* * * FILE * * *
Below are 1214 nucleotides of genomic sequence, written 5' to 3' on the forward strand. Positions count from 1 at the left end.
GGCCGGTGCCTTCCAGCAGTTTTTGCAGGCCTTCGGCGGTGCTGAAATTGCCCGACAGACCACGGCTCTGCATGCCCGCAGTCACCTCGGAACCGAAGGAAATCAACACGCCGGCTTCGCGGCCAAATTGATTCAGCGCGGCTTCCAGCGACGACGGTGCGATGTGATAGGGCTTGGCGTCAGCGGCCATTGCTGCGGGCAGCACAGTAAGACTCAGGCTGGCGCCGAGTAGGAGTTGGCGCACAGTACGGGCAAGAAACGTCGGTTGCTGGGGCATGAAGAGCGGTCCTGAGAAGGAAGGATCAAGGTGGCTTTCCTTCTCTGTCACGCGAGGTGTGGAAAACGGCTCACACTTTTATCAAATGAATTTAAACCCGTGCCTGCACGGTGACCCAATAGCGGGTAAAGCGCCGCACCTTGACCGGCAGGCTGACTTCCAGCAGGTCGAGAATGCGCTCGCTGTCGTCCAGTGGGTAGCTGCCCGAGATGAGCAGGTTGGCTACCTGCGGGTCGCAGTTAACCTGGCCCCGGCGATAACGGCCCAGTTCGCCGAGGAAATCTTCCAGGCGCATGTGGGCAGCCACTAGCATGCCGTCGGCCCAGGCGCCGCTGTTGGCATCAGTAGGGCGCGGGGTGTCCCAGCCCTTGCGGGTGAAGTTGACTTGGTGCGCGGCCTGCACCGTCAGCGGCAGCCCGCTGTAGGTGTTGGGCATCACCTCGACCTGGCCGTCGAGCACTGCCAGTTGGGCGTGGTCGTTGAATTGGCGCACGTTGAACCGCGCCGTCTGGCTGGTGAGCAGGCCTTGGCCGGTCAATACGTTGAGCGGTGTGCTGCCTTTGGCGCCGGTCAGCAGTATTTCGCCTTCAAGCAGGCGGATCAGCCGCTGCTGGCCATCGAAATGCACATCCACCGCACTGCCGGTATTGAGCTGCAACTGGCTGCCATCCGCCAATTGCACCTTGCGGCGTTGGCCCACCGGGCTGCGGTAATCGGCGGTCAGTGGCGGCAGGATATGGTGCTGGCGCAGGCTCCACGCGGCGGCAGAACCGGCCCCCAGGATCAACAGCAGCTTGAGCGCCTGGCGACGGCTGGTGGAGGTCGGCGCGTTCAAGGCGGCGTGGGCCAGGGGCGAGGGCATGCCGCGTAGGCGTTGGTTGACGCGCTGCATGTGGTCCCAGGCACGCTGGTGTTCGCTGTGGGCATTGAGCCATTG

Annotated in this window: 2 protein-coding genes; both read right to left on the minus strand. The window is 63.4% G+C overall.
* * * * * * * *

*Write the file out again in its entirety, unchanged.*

Below are 1214 nucleotides of genomic sequence, written 5' to 3' on the forward strand. Positions count from 1 at the left end.
GGCCGGTGCCTTCCAGCAGTTTTTGCAGGCCTTCGGCGGTGCTGAAATTGCCCGACAGACCACGGCTCTGCATGCCCGCAGTCACCTCGGAACCGAAGGAAATCAACACGCCGGCTTCGCGGCCAAATTGATTCAGCGCGGCTTCCAGCGACGACGGTGCGATGTGATAGGGCTTGGCGTCAGCGGCCATTGCTGCGGGCAGCACAGTAAGACTCAGGCTGGCGCCGAGTAGGAGTTGGCGCACAGTACGGGCAAGAAACGTCGGTTGCTGGGGCATGAAGAGCGGTCCTGAGAAGGAAGGATCAAGGTGGCTTTCCTTCTCTGTCACGCGAGGTGTGGAAAACGGCTCACACTTTTATCAAATGAATTTAAACCCGTGCCTGCACGGTGACCCAATAGCGGGTAAAGCGCCGCACCTTGACCGGCAGGCTGACTTCCAGCAGGTCGAGAATGCGCTCGCTGTCGTCCAGTGGGTAGCTGCCCGAGATGAGCAGGTTGGCTACCTGCGGGTCGCAGTTAACCTGGCCCCGGCGATAACGGCCCAGTTCGCCGAGGAAATCTTCCAGGCGCATGTGGGCAGCCACTAGCATGCCGTCGGCCCAGGCGCCGCTGTTGGCATCAGTAGGGCGCGGGGTGTCCCAGCCCTTGCGGGTGAAGTTGACTTGGTGCGCGGCCTGCACCGTCAGCGGCAGCCCGCTGTAGGTGTTGGGCATCACCTCGACCTGGCCGTCGAGCACTGCCAGTTGGGCGTGGTCGTTGAATTGGCGCACGTTGAACCGCGCCGTCTGGCTGGTGAGCAGGCCTTGGCCGGTCAATACGTTGAGCGGTGTGCTGCCTTTGGCGCCGGTCAGCAGTATTTCGCCTTCAAGCAGGCGGATCAGCCGCTGCTGGCCATCGAAATGCACATCCACCGCACTGCCGGTATTGAGCTGCAACTGGCTGCCATCCGCCAATTGCACCTTGCGGCGTTGGCCCACCGGGCTGCGGTAATCGGCGGTCAGTGGCGGCAGGATATGGTGCTGGCGCAGGCTCCACGCGGCGGCAGAACCGGCCCCCAGGATCAACAGCAGCTTGAGCGCCTGGCGACGGCTGGTGGAGGTCGGCGCGTTCAAGGCGGCGTGGGCCAGGGGCGAGGGCATGCCGCGTAGGCGTTGGTTGACGCGCTGCATGTGGTCCCAGGCACGCTGGTGTTCGCTGTGGGCATTGAGCCATTG

Annotated in this window: 2 protein-coding genes; both read right to left on the minus strand. The window is 63.4% G+C overall.